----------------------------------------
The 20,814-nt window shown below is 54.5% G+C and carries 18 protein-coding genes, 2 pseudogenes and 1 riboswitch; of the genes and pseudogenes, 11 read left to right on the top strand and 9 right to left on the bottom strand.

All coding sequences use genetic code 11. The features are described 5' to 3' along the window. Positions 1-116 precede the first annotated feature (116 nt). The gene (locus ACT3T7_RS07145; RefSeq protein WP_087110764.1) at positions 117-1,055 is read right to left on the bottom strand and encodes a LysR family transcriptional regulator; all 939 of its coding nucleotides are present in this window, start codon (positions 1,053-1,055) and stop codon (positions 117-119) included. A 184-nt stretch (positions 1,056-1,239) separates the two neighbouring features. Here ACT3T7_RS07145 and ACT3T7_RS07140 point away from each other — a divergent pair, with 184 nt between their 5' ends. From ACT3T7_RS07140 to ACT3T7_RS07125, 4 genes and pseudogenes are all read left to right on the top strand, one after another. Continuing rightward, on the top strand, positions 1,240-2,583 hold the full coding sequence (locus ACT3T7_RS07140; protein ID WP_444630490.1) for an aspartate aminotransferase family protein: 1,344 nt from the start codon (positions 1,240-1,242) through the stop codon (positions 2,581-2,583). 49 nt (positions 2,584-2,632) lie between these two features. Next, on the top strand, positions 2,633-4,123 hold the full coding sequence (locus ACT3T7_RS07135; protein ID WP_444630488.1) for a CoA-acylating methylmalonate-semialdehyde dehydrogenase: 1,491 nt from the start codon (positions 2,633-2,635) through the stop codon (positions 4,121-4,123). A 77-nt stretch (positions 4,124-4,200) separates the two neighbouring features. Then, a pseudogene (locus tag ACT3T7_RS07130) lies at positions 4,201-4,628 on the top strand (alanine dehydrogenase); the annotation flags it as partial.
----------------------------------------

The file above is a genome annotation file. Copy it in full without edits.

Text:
The 20,814-nt window shown below is 54.5% G+C and carries 18 protein-coding genes, 2 pseudogenes and 1 riboswitch; of the genes and pseudogenes, 11 read left to right on the top strand and 9 right to left on the bottom strand.

All coding sequences use genetic code 11. The features are described 5' to 3' along the window. Positions 1-116 precede the first annotated feature (116 nt). The gene (locus ACT3T7_RS07145; RefSeq protein WP_087110764.1) at positions 117-1,055 is read right to left on the bottom strand and encodes a LysR family transcriptional regulator; all 939 of its coding nucleotides are present in this window, start codon (positions 1,053-1,055) and stop codon (positions 117-119) included. A 184-nt stretch (positions 1,056-1,239) separates the two neighbouring features. Here ACT3T7_RS07145 and ACT3T7_RS07140 point away from each other — a divergent pair, with 184 nt between their 5' ends. From ACT3T7_RS07140 to ACT3T7_RS07125, 4 genes and pseudogenes are all read left to right on the top strand, one after another. Continuing rightward, on the top strand, positions 1,240-2,583 hold the full coding sequence (locus ACT3T7_RS07140; protein ID WP_444630490.1) for an aspartate aminotransferase family protein: 1,344 nt from the start codon (positions 1,240-1,242) through the stop codon (positions 2,581-2,583). 49 nt (positions 2,584-2,632) lie between these two features. Next, on the top strand, positions 2,633-4,123 hold the full coding sequence (locus ACT3T7_RS07135; protein ID WP_444630488.1) for a CoA-acylating methylmalonate-semialdehyde dehydrogenase: 1,491 nt from the start codon (positions 2,633-2,635) through the stop codon (positions 4,121-4,123). A 77-nt stretch (positions 4,124-4,200) separates the two neighbouring features. Then, a pseudogene (locus tag ACT3T7_RS07130) lies at positions 4,201-4,628 on the top strand (alanine dehydrogenase); the annotation flags it as partial.